But what if every piece of information recorded in the manufacturing process, from concept through to reality, could be integrated into a single system and interrogated as a complete set? What if information gathered at any phase of the product or component’s development could be used to inform every other phase of the product lifecycle? The potential of connecting data could have a huge impact on the way manufacturers design products and processes in future. If data could be constructively used to inform decision making, both upstream and downstream, then the resulting series of feedback loops enable continuous learning and improvement to become embedded in the process.

This learning could even transcend the factory and take service life data back into the iterative development of parts. Take the example of a compressor blade – a critical part of an aircraft engine. Its designer has carefully considered how the profile can be optimised to generate the pressure and temperature required of the inlet air. Materials have been selected. Its production has been simulated, a manufacturing process designed and implemented. The blade has been made and its quality checked, then it goes into service. What potential might there be in taking data from its service life – maintenance records, behaviour in different environmental conditions, failure analysis – back to the design team? What if the simulation could be compared directly to the real-world behaviours? Maybe next time the factory could give the maintenance team a more accurate estimate of the service life of that blade, enabling predictive rather than reactive maintenance. But it all relies on data flowing seamlessly between departments on demand – a joined up digital thread that breaks down traditional operating silos.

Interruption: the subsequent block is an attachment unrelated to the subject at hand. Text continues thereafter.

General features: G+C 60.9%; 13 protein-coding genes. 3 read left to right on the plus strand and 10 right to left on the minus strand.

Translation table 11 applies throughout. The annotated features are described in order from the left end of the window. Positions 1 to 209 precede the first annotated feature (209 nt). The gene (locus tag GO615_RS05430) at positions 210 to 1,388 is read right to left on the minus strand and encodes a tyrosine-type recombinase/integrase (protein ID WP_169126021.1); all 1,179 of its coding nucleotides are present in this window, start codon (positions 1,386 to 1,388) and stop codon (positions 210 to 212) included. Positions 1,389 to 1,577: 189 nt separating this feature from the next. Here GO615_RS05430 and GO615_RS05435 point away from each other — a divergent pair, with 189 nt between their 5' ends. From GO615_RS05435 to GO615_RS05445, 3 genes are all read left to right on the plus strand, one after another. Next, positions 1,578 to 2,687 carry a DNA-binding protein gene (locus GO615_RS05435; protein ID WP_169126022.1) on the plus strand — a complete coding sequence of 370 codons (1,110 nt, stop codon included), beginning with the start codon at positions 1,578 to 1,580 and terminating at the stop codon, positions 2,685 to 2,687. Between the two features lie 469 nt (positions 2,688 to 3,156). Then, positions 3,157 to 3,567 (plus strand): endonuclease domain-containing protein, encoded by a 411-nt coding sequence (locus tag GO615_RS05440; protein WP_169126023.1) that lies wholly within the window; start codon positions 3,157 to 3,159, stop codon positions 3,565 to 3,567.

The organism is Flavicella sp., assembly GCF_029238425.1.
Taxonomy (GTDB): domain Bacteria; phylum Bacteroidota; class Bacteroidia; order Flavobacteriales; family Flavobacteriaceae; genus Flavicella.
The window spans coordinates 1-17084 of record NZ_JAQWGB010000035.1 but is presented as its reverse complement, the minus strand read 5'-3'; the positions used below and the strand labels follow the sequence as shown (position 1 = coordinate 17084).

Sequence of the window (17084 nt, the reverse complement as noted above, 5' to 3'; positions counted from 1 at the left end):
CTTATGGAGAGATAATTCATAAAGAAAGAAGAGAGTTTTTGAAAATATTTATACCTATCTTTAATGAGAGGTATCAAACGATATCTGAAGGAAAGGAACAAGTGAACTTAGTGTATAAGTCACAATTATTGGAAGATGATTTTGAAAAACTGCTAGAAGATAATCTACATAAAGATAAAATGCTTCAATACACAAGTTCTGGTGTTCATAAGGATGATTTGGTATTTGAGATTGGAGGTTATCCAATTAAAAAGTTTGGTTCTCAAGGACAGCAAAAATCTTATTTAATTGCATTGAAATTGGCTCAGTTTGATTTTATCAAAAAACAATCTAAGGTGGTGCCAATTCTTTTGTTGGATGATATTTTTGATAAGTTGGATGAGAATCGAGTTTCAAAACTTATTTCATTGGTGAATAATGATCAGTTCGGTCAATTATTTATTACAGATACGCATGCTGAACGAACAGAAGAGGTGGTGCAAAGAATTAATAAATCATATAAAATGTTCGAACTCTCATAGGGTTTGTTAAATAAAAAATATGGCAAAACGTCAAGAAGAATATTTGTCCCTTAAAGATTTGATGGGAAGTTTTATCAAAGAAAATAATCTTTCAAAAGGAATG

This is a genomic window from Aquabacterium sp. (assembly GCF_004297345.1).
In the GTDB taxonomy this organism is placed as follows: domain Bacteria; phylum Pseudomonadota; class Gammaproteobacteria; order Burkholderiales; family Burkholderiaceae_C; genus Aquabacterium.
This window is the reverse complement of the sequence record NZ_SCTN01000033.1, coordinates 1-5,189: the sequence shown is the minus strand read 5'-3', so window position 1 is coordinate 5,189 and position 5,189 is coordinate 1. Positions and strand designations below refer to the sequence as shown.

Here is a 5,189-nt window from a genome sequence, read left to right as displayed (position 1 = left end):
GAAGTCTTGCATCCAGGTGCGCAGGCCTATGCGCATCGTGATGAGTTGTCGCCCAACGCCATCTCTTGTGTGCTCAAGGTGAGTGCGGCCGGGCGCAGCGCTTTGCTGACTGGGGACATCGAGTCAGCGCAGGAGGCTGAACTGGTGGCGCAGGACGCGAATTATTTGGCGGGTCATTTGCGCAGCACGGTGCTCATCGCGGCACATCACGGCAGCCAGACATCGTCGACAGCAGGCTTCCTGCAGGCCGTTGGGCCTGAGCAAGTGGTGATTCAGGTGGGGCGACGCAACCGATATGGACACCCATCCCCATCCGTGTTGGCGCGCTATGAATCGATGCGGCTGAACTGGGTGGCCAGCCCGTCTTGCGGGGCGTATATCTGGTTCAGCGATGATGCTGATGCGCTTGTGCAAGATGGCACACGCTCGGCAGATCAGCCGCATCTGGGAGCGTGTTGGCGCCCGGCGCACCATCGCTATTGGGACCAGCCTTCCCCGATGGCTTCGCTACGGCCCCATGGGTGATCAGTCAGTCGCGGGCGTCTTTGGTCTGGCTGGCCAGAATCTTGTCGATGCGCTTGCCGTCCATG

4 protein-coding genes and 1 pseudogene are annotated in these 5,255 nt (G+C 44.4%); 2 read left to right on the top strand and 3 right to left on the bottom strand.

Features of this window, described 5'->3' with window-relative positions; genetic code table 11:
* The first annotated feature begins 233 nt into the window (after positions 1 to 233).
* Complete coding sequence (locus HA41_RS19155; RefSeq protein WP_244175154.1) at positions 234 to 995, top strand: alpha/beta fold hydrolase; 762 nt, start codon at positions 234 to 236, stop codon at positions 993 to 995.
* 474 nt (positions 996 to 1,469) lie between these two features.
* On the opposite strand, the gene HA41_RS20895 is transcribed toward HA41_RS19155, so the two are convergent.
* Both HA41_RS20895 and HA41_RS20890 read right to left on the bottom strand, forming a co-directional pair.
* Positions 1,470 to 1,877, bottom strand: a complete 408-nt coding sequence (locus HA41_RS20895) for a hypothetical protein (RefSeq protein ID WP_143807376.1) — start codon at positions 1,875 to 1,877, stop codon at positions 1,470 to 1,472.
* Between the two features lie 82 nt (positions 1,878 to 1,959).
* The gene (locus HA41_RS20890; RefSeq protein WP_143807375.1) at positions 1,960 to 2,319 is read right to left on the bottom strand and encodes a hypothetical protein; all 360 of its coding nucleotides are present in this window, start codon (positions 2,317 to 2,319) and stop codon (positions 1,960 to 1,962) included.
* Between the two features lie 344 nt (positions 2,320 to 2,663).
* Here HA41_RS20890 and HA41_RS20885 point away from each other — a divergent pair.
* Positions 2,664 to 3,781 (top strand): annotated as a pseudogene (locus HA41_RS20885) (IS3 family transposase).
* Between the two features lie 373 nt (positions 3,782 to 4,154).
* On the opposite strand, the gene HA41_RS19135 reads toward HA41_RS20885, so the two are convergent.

Such connectivity could challenge the shape of factories as we know them. Instead of production lines, factories of the future could be more modular in nature. If parts could begin to carry their own data intelligently, we might see factories with production islands, allowing individually optimised processes for each one. Perhaps the factory of the future is an interconnected ‘ecosystem’ of independent, but inherently connected production phases that rely on each other’s data to optimise and make efficiency improvements. And then, manufacturers’ estimation of their own potential might be revised for the better.

It's all about making your vision of your potential a reality – which is what we are all about. How do we do it? By shaping smart change.

Kate Bailey

Kate Bailey is Global Marketing Communications Manager at Hexagon Manufacturing Intelligence. She spent several years working as a creative agency copywriter before moving to Hexagon, where she gets to combine her writing skills with a long-standing fascination with engineering and technology.